Respiratory Complications: A Major Concern after Right Hepatectomy in Living Liver Donors


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Abstract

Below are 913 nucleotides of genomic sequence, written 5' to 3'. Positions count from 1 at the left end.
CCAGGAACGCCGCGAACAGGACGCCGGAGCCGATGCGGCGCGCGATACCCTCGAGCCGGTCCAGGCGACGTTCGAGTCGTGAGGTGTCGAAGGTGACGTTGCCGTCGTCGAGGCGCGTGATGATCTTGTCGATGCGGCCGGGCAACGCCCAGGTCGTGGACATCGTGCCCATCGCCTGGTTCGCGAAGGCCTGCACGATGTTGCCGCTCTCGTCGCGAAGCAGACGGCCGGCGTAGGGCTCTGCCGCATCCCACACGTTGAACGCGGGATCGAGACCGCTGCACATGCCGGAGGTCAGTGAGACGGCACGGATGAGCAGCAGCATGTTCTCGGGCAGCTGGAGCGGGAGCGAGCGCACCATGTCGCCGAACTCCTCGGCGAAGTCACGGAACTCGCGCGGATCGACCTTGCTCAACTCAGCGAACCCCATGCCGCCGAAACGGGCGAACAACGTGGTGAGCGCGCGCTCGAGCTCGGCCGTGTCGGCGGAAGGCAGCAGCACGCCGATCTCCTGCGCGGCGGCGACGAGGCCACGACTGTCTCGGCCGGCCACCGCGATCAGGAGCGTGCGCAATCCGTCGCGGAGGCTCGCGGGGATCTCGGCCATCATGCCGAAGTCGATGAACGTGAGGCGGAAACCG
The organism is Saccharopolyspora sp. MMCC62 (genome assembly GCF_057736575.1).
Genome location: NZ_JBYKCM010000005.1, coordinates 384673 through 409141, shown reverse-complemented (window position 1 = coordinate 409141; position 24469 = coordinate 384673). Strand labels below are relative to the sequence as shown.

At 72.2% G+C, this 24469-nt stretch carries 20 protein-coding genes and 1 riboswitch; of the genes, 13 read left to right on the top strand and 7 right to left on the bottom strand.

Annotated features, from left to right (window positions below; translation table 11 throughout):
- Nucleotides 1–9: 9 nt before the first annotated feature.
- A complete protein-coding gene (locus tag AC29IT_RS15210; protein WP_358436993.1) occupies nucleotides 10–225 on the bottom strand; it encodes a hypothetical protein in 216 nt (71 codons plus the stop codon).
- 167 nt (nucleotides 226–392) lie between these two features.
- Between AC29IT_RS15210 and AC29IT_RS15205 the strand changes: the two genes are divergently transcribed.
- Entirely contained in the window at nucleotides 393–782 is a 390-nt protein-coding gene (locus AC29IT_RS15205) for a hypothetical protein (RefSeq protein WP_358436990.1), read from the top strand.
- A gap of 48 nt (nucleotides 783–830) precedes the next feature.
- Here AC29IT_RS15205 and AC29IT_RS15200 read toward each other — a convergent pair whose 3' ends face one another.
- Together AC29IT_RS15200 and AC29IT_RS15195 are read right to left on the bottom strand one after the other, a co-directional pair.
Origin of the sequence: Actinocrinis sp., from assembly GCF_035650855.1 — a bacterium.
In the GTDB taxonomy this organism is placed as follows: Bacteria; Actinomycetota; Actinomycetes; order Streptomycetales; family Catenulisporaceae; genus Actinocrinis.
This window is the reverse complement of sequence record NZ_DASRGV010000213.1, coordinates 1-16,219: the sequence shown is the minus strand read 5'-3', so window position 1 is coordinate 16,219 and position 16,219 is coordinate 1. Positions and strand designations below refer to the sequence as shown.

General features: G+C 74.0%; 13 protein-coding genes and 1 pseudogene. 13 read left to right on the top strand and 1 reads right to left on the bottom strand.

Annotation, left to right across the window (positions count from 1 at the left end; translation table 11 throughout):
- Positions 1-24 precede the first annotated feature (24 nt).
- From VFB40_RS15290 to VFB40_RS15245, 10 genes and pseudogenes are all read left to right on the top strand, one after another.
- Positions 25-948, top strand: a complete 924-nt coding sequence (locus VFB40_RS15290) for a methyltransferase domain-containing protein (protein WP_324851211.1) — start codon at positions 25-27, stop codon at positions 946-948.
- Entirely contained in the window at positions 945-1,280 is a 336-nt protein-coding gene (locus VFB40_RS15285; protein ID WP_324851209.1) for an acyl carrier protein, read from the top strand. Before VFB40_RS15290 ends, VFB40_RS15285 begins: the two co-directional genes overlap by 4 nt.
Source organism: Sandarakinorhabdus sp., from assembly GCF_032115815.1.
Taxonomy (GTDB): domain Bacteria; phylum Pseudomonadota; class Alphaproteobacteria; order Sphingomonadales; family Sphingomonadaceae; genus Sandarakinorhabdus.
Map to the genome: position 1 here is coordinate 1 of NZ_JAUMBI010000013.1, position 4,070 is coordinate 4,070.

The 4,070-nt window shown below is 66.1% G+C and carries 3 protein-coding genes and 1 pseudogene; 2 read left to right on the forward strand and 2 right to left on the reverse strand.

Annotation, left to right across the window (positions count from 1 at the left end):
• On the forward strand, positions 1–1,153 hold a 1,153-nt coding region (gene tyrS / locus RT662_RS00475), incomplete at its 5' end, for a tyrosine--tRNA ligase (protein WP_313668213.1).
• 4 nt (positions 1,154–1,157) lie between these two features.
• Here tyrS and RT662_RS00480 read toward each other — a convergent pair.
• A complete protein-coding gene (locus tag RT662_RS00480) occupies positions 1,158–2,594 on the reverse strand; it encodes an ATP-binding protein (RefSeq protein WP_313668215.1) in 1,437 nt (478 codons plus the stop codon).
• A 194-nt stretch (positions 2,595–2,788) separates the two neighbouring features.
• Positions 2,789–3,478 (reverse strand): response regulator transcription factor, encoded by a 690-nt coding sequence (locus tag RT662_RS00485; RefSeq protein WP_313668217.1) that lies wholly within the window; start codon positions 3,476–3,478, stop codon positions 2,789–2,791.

Background.One of the main concerns after living donor liver transplantation is the risk of morbidity and/or mortality that it imposes on the donors. Respiratory postoperative complications in living liver donors have already been reported but their frequency seems to be underestimated. We designed a prospective study to evaluate the rate and the nature of postoperative pulmonary complications in 112 consecutive donors.Methods.The medical records of the 112 living liver donors operated on at our center from 1998 to 2003 were reviewed and all the cases of respiratory complications were retrieved. Moreover, since 2000, all patients had a computed tomography angiography of the thorax at day 7 on a prospective basis.Results.In all, 112 hepatectomies (44 right and 68 left) for adult-to-adult or adult-to-child liver donation were performed in our center. No postoperative mortality was recorded. Fourteen major respiratory complications developed in of 11 of 112 donors (9.8%), in all cases after right hepatectomy, and included nonsevere pulmonary embolism (n=7), right pleural empyema (n=3), and bacterial pneumonia (n=3). Minor respiratory complications (7.1% of the donors) included iatrogenic pneumothorax (n=3) and pleural effusion requiring thoracocentesis (n=5). Abdominal complications (mainly biliary leak) developed in 10 donors (8.9%), who in the vast majority remained free of pulmonary complications.Conclusions.In our series, pulmonary complications are frequent in living liver donors. These complications are mainly observed after right hepatectomy. The particular prevalence of pulmonary embolism should lead to focus on its early diagnosis and prevention.

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